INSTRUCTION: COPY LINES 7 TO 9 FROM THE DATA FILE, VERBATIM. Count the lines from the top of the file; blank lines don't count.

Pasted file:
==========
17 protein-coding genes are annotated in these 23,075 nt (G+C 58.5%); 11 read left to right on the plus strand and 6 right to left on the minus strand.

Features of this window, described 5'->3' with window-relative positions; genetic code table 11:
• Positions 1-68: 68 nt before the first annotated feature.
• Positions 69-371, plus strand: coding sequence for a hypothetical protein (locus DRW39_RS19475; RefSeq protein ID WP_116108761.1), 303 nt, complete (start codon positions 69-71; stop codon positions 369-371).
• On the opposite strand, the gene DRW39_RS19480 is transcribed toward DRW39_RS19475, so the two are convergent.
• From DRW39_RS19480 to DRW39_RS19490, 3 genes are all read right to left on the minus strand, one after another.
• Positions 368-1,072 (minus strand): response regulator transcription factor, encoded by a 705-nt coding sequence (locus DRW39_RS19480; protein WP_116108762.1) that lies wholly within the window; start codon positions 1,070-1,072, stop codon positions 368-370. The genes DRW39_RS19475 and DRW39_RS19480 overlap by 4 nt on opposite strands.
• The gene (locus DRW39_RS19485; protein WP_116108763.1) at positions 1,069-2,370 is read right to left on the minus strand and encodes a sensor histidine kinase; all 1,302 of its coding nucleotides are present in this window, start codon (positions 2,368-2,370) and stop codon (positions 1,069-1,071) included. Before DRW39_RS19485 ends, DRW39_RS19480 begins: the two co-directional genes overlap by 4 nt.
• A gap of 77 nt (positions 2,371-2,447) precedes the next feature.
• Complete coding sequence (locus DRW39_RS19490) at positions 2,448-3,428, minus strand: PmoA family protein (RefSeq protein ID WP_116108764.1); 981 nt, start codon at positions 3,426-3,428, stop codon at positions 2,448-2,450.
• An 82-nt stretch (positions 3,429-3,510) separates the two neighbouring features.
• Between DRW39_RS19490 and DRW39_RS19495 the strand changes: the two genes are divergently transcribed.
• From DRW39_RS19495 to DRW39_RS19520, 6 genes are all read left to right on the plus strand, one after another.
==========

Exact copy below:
• Positions 368-1,072 (minus strand): response regulator transcription factor, encoded by a 705-nt coding sequence (locus DRW39_RS19480; protein WP_116108762.1) that lies wholly within the window; start codon positions 1,070-1,072, stop codon positions 368-370. The genes DRW39_RS19475 and DRW39_RS19480 overlap by 4 nt on opposite strands.
• The gene (locus DRW39_RS19485; protein WP_116108763.1) at positions 1,069-2,370 is read right to left on the minus strand and encodes a sensor histidine kinase; all 1,302 of its coding nucleotides are present in this window, start codon (positions 2,368-2,370) and stop codon (positions 1,069-1,071) included. Before DRW39_RS19485 ends, DRW39_RS19480 begins: the two co-directional genes overlap by 4 nt.
• A gap of 77 nt (positions 2,371-2,447) precedes the next feature.